Hannah Grace (Kirby Johnson) is having a time of it in Diederik Van Rooijen’s The Possession of Hannah Grace (2018). First she’s alive but possessed by a demon. Then she’s dead and still possessed, or dead-ish, anyway, most of the time. Yes, her corpse is laid out on a slab. But every now and then it rouses itself and crawls spider-like through the halls of the morgue.
It’s doing this, we eventually learn, to feed off the lives of the people that it murders, presumably so that it can stop being dead.
Our protagonist, the ex-cop Megan (Shay Mitchell), is processing cadavers on the graveyard shift while recovering from a problem with pills and booze. The movie is most successful as a metaphor for her struggle. A demon-possessed corpse that won’t stay dead sounds about right for an addiction experience. And the brooding horror is better than I was expecting. I thought I was in for jump scare after jump scare, but this is no mere James Wan rip-off eager to please the least common denominator with processed and homogenized horror-flavored food product. I like what it does with the mostly dead Hannah. She’s not undead in any conventional sense. What she is, is dead, just not full-time, which makes the moments when she’s not dead tension-filled and eerie. Vampires especially could take a few notes.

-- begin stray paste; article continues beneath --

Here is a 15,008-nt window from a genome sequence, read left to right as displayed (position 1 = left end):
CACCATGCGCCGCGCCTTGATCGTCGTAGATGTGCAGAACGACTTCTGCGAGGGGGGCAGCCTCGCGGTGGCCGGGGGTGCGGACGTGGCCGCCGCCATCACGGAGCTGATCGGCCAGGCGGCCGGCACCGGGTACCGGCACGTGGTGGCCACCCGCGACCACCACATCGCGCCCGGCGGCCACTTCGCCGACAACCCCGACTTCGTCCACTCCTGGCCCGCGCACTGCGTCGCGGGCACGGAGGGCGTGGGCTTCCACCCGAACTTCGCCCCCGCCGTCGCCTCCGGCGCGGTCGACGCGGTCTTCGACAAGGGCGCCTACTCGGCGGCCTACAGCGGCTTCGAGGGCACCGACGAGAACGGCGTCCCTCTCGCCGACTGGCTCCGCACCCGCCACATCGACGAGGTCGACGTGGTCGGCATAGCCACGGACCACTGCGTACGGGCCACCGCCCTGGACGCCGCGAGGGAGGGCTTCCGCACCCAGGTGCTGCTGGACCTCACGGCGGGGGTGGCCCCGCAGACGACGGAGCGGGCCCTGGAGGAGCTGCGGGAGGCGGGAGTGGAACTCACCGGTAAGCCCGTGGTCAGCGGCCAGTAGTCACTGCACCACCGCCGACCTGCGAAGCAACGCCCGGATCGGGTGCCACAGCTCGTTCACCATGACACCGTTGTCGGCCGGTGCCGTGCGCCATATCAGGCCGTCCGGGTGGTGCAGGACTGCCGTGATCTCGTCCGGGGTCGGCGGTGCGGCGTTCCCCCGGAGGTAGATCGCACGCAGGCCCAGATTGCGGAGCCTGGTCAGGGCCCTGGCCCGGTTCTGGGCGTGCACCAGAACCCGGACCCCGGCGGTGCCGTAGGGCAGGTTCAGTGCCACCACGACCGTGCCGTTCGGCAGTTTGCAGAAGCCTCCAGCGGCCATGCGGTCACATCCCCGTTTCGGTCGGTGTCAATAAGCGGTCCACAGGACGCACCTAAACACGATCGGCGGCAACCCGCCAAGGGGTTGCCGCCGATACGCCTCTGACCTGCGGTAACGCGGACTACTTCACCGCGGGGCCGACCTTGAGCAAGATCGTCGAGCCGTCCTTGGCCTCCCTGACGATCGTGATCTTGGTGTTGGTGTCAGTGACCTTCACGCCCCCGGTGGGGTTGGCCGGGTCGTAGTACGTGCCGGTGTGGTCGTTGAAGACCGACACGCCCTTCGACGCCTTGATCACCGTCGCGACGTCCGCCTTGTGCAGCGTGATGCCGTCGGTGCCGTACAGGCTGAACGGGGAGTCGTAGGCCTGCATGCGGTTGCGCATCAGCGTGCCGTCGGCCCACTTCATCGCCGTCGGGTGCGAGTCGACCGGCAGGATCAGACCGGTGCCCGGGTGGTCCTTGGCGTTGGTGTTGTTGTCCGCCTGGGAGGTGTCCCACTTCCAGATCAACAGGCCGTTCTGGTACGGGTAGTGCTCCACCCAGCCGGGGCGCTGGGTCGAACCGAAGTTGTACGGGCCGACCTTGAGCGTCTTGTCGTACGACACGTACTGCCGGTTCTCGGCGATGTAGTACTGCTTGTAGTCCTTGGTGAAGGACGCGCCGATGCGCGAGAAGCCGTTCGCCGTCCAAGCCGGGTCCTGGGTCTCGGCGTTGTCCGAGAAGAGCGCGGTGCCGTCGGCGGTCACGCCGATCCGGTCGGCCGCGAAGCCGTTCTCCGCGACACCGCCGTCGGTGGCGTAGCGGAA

Except every time that the movie throws money at a scare, like the abortive exorcism attempt at the beginning or the part in a middle when the morgue eats somebody, the horror takes a turn for the stupider, and not just to the detriment of the audience members. Any exorcists who’d permit the victim’s dad (Louis Herthum) to stand around and watch the proceedings deserve whatever telekinetic consequences may come. I wish the power of Christ would compel them to get a better Scholastic education.